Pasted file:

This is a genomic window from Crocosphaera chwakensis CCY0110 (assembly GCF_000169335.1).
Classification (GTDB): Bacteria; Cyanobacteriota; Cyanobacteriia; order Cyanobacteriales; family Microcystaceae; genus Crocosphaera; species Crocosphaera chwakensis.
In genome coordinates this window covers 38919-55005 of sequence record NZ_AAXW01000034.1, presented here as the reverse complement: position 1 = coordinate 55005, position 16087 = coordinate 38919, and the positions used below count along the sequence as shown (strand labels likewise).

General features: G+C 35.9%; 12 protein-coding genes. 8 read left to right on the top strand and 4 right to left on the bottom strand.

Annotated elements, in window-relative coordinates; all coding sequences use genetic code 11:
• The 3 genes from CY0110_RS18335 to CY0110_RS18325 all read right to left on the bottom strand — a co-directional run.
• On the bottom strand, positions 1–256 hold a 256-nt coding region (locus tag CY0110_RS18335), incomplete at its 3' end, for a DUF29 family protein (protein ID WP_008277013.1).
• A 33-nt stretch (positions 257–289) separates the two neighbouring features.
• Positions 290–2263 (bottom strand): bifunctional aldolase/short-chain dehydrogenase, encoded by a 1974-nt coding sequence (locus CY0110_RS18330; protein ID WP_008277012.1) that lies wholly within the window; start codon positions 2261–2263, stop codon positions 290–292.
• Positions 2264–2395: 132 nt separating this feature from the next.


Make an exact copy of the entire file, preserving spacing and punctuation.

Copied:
This is a genomic window from Crocosphaera chwakensis CCY0110 (assembly GCF_000169335.1).
Classification (GTDB): Bacteria; Cyanobacteriota; Cyanobacteriia; order Cyanobacteriales; family Microcystaceae; genus Crocosphaera; species Crocosphaera chwakensis.
In genome coordinates this window covers 38919-55005 of sequence record NZ_AAXW01000034.1, presented here as the reverse complement: position 1 = coordinate 55005, position 16087 = coordinate 38919, and the positions used below count along the sequence as shown (strand labels likewise).

General features: G+C 35.9%; 12 protein-coding genes. 8 read left to right on the top strand and 4 right to left on the bottom strand.

Annotated elements, in window-relative coordinates; all coding sequences use genetic code 11:
• The 3 genes from CY0110_RS18335 to CY0110_RS18325 all read right to left on the bottom strand — a co-directional run.
• On the bottom strand, positions 1–256 hold a 256-nt coding region (locus tag CY0110_RS18335), incomplete at its 3' end, for a DUF29 family protein (protein ID WP_008277013.1).
• A 33-nt stretch (positions 257–289) separates the two neighbouring features.
• Positions 290–2263 (bottom strand): bifunctional aldolase/short-chain dehydrogenase, encoded by a 1974-nt coding sequence (locus CY0110_RS18330; protein ID WP_008277012.1) that lies wholly within the window; start codon positions 2261–2263, stop codon positions 290–292.
• Positions 2264–2395: 132 nt separating this feature from the next.